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Facial Landmark Detection

Facial landmark detection is a key component of several of our projects at ZOZO New Zealand. In particular, we need a detector that is fast, portable (runs well on mobile devices), and achieves high accuracy and stability. In this blog, we’ll examine a few of the options we’ve tried, and how they were evaluated, as well as how the family of open-source libraries and frameworks provided by OpenMMLab helped us to quickly run and evaluate candidate models.

In terms of compatibility requirements, models we investigate need to be runnable in Python (ideally PyTorch) for testing and research purposes, and also must be convertible to a CoreML trace so they can run on iOS.

For all of the landmark detectors, we use an initial cropping method (which differs depending on the model) to determine a region of interest containing a single human face, which is then passed to the detector as input.

Please note that the detectors in this blog are being used for internal evaluation purposes only, and those which are trained on datasets allowing only for non-commercial use will be retrained on an internally-developed licensed dataset before being released as part of any commercial product we develop.

OpenMMLab Frameworks

OpenMMLab provides a family of PyTorch-based python libraries which act as foundations, toolkits, bench markers, and model zoos for modern machine learning. In ZOZO NZ, we’ve found these libraries extremely useful for our work with computer vision, especially the MMPose, MMGeneration, and MMDetection libraries. They are extremely configurable, and there are libraries for almost every type of computer vision task imaginable. The config-file based setup allows users to tweak existing models or define new ones, keeping configuration decisions separate from code, and defining workflows for aspects such as data loading & augmentation, training, and deployment.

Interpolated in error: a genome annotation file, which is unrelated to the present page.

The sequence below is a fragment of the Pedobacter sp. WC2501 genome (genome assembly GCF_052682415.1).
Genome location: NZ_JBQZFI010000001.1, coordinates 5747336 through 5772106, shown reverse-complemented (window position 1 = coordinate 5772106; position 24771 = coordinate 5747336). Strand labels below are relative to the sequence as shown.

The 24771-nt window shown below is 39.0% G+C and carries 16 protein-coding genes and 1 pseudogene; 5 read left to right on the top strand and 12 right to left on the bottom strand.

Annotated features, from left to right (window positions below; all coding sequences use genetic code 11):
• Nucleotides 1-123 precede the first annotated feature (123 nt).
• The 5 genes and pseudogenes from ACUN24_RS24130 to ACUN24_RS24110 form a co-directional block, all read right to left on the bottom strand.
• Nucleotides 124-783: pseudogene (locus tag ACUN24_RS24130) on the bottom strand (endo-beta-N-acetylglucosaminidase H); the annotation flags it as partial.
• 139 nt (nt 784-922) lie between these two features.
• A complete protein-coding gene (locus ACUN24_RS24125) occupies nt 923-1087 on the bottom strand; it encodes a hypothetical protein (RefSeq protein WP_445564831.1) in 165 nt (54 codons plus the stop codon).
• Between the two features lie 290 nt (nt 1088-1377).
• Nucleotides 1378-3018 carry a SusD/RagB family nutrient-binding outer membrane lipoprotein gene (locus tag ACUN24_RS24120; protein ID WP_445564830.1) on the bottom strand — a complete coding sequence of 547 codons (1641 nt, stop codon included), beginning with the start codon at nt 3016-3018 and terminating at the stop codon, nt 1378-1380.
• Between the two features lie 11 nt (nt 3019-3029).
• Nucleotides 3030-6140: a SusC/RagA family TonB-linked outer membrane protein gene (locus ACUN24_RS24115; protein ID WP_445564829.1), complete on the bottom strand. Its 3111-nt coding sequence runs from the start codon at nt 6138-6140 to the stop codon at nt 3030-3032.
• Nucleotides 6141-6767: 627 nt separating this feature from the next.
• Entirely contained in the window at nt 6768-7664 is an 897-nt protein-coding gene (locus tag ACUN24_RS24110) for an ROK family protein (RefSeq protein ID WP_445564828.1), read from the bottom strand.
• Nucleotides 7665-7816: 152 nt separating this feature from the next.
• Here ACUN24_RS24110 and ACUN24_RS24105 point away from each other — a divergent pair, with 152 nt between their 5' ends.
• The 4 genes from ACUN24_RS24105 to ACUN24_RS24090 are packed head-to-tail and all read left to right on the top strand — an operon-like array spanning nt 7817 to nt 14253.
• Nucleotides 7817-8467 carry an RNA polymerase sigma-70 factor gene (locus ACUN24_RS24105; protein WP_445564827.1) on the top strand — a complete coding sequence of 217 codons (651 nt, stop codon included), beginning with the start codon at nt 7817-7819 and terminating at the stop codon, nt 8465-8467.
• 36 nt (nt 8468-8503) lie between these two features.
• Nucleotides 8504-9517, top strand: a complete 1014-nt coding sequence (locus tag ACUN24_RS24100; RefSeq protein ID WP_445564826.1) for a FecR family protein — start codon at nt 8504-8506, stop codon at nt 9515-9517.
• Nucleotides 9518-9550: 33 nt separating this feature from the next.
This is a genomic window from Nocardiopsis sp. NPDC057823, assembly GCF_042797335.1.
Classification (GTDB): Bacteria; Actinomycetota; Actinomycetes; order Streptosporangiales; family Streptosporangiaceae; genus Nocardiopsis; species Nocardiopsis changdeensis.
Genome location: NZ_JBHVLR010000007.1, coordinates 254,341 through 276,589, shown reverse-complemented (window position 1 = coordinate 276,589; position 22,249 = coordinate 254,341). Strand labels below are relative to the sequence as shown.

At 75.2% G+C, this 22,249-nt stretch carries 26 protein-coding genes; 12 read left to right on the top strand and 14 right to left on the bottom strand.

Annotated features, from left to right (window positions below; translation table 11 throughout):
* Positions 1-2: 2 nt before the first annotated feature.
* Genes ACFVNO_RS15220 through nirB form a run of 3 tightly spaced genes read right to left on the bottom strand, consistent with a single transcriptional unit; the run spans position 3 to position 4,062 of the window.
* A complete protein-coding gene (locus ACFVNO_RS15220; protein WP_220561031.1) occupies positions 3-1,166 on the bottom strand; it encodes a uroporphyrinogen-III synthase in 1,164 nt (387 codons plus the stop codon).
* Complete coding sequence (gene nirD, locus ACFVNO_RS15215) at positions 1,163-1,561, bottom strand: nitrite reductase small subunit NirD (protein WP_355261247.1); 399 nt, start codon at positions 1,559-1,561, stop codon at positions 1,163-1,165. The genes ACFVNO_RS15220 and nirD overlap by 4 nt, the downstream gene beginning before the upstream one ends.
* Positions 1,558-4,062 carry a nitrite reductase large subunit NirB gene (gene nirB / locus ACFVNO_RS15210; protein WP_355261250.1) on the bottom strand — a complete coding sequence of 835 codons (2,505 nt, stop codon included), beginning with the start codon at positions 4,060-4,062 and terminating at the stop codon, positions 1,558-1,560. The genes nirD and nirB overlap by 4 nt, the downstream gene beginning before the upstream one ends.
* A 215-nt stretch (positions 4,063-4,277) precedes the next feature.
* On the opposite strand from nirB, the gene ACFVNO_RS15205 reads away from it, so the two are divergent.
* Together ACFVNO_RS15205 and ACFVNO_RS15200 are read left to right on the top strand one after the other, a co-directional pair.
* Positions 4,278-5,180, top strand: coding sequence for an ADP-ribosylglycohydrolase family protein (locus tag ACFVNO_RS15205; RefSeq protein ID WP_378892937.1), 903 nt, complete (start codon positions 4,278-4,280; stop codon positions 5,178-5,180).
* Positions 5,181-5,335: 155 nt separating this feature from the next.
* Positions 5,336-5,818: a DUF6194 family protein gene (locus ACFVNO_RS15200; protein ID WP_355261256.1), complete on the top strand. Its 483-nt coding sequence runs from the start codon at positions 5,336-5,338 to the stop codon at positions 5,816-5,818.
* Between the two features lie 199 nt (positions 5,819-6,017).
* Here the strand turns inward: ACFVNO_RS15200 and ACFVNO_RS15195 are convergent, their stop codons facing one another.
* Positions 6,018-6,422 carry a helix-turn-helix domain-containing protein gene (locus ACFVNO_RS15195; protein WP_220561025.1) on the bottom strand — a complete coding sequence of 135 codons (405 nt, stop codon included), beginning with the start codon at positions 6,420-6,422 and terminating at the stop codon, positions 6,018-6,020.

Landmarking Schemes

Most facial landmark detectors follow one of a handful of placement schemes, defining how many landmarks should be detected and their locations. Some of the most common schemes are:

  • WFLW (Wider Facial Landmarks in-the-wild): 98-landmark scheme

Detector Models


The first facial landmark detector we tried was an implementation of the Face Alignment Network, which we used as our baseline, since it achieved both reasonable accuracy, and good performance on an iPhone.

This model consists of 4 layers of stacked “hourglass blocks”, and outputs a heatmap channel for each landmark, which can then be argmaxed to get the coordinates for each landmark. The version of FAN we used outputs landmarks in the Multi-PIE (68-point) scheme.


The Dlib C++ machine learning toolkit provides python bindings, including a facial landmark detector following the Multi-Pie (68-point) scheme. Dlib’s model is based on this paper and uses an ensemble of regression trees.

Sparse Local Patch Transformer

While most landmark detectors regress heatmaps for each landmark, and use these heatmaps to estimate the most likely landmark locations, SLPT instead predicts the locations of local patches of the image centred around each landmark. Information in these local patches is then aggregated using the deep attention mechanism (which has exploded in popularity due to recent use in Large Language Models and various image-based techniques), allowing the network to learn relations between the landmarks, rather than independently predicting each separately. The version we tested used the WFLW (98-point) scheme.